Safe work practices during Alert Level 4
Alert Level 4 businesses and services need to take steps to ensure you protect your workers, including social distancing in the work place, and also considerations about transporting goods and stock.
Safety assurances – 25 August 2021
Alert Level 4 businesses or services should have a COVID-19 Safety Plan that sets out how they operate safely.
This is a guide for New Zealand food retailers and food manufacturers that can provide a service that is contactless, including payment and delivery:
- petrol stations,
- food banks,
- fishmongers, and
- food manufacturers
Additional guidance for primary industry businesses is also available.
If you provide an Alert Level 4 business or service, there are steps to take to ensure you protect workers by limiting interactions and reducing the spread of COVID-19. These include social distancing in the work place, providing face masks, and also considerations about transporting goods and stock.
For specific industry advice, also see
- Guidance for the seafood industry at Alert Level 4 - Seafood New Zealand
- Advice for farmers and agricultural industry
- Advice for orchards and horticultural industry
Safe social distancing in workplaces
Workplaces should have a minimum social distancing of 2 metres.
Where 2-metre distancing of workstations cannot be reasonably maintained on processing lines, in accordance with Ministry of Health advice, MPI expects that measures be put in place for workers at stations between 1 and 2 metres.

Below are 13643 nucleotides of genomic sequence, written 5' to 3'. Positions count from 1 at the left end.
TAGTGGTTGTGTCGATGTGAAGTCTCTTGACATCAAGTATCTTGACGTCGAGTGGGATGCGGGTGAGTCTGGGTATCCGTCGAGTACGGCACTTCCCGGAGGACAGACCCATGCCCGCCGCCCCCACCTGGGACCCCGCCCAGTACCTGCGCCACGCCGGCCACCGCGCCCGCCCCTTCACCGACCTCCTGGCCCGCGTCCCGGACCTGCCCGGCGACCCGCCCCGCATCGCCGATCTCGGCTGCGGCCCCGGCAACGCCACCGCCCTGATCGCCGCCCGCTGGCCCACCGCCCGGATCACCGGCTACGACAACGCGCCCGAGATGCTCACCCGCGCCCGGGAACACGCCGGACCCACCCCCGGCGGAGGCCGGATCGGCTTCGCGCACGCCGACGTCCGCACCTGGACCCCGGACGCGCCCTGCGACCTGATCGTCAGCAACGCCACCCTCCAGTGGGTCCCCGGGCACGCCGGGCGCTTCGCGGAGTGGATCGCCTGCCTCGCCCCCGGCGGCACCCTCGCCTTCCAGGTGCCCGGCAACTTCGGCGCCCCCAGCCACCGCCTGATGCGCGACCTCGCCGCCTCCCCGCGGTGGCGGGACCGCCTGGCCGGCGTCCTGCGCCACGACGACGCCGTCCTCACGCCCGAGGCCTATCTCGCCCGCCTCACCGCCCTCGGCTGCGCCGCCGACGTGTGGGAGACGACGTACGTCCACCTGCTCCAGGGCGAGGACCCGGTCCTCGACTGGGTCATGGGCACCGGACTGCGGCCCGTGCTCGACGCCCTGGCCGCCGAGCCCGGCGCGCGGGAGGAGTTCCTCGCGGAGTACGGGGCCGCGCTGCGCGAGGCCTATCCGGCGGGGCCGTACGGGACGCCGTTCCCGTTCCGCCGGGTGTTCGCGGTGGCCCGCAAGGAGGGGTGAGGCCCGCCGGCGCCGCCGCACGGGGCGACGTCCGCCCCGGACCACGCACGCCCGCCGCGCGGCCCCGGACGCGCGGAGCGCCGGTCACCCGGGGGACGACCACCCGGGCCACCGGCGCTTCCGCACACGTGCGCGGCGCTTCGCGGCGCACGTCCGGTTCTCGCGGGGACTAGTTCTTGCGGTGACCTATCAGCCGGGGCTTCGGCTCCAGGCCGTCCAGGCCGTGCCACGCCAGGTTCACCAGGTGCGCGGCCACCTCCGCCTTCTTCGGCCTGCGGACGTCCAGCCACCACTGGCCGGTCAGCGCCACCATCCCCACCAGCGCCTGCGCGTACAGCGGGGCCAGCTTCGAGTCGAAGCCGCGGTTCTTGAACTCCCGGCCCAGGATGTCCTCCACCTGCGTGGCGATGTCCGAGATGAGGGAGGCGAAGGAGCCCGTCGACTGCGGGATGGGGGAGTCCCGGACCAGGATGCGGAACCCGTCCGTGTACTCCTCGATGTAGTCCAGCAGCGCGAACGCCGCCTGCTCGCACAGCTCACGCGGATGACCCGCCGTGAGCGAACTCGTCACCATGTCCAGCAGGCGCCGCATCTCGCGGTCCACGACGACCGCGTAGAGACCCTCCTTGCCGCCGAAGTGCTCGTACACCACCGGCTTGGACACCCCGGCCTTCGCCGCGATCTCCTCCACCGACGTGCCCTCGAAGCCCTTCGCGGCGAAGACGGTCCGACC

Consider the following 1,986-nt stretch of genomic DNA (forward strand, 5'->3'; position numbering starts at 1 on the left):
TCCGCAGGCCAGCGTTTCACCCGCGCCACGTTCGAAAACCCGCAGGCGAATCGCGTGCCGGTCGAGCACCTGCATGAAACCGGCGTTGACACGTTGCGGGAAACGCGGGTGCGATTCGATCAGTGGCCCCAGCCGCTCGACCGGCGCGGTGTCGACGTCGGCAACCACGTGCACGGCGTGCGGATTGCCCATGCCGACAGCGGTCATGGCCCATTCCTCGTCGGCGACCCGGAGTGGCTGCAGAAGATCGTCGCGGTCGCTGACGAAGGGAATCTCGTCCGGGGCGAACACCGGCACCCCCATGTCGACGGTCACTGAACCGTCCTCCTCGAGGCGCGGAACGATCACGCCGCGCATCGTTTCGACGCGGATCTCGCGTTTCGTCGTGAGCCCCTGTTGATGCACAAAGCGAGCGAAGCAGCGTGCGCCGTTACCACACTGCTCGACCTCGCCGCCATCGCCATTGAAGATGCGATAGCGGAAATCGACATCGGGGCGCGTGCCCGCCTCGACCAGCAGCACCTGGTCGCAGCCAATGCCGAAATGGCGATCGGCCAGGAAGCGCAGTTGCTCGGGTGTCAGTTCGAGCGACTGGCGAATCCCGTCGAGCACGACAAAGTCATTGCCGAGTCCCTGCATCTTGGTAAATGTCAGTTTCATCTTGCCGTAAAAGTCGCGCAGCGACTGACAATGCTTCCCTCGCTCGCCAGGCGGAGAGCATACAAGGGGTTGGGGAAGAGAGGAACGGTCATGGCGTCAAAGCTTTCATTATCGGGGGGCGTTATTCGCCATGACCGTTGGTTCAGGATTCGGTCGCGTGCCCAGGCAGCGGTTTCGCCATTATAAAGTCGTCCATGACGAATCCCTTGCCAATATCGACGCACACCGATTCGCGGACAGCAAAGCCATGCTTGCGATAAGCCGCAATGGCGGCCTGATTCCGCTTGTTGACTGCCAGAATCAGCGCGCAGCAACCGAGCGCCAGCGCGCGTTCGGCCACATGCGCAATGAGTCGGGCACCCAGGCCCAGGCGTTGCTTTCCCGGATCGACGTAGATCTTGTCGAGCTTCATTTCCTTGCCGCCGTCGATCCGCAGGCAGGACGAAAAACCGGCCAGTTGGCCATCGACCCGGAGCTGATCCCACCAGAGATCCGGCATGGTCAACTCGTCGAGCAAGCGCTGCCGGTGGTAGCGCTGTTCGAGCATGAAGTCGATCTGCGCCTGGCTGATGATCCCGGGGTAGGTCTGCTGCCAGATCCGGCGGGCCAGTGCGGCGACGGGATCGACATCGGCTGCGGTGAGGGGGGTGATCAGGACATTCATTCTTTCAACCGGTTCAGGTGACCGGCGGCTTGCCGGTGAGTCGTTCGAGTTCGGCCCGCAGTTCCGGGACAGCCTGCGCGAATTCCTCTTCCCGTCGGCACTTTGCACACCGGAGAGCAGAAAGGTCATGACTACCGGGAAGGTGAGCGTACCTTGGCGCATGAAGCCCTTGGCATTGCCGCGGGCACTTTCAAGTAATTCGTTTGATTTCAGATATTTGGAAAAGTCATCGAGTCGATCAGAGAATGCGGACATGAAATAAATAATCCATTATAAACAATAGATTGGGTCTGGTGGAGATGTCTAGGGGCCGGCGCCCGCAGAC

Workers must wear face masks.
Alternative ways of working to keep employees safe include shift-based working, staggered meal breaks, and flexible leave arrangements.
It is necessary to follow basic hygiene measures to keep yourself and your co-workers from COVID-19. They are the most important way to stop the spread of infections.
If your business cannot meet all Alert Level 4 rules to operate safely, your workers should not go into work.
Travelling to work at Alert Level 4
If your employees need to go into the premises or work on site, they can use public transport to commute.
Employees may be asked to show who they work for so they can prove they have a reason to travel. We recommend you provide your employees with a letter to confirm who they are, and their role.
Everyone legally must wear a face covering on all public transport, unless they have an exemption.
If you are a business that requires travel across the alert level boundary for work, information about permitted travel, the Business Travel Register, and exemptions is available on MBIE’s website.
The Business Travel Register will generate Business Travel Documents for workers to display at checkpoints. This includes a QR code, which enables Police at the cordon to verify the document digitally against the travel register.
It’s important to note that you cannot use the same travel documentation used during previous alert level events and must apply again.
For information about testing of essential workers crossing the Alert Level boundary, visit the COVID-19 website.
Businesses and workers need to continue to comply with the Government’s COVID-19 alert level settings and observe any protocols for their particular industry.
If a worker is sick with COVID-19
If an employee, customer, or visitor becomes a confirmed or probable COVID-19 case, and has been at your workplace while potentially infectious, there are standard processes that will be followed.
Individuals who have tested positive for COVID-19 are known as cases and will be directly managed by a local public health unit.
Remember, at any time, an employee who feels unwell with symptoms of COVID-19 should be encouraged to go home and to seek help by calling their GP (doctor) or call Healthline for free, on 0800 35 85 453.
Further help and advice for businesses
The COVID-19 website is a source of information for businesses relating to essential services and on financial support available.
Business owners should also seek advice from to their key sector groups (such as DairyNZ, Beef and Lamb NZ, Horticulture New Zealand), their co-op, and Federated Farmers regarding aspects such as business continuity, animal welfare and labour needs.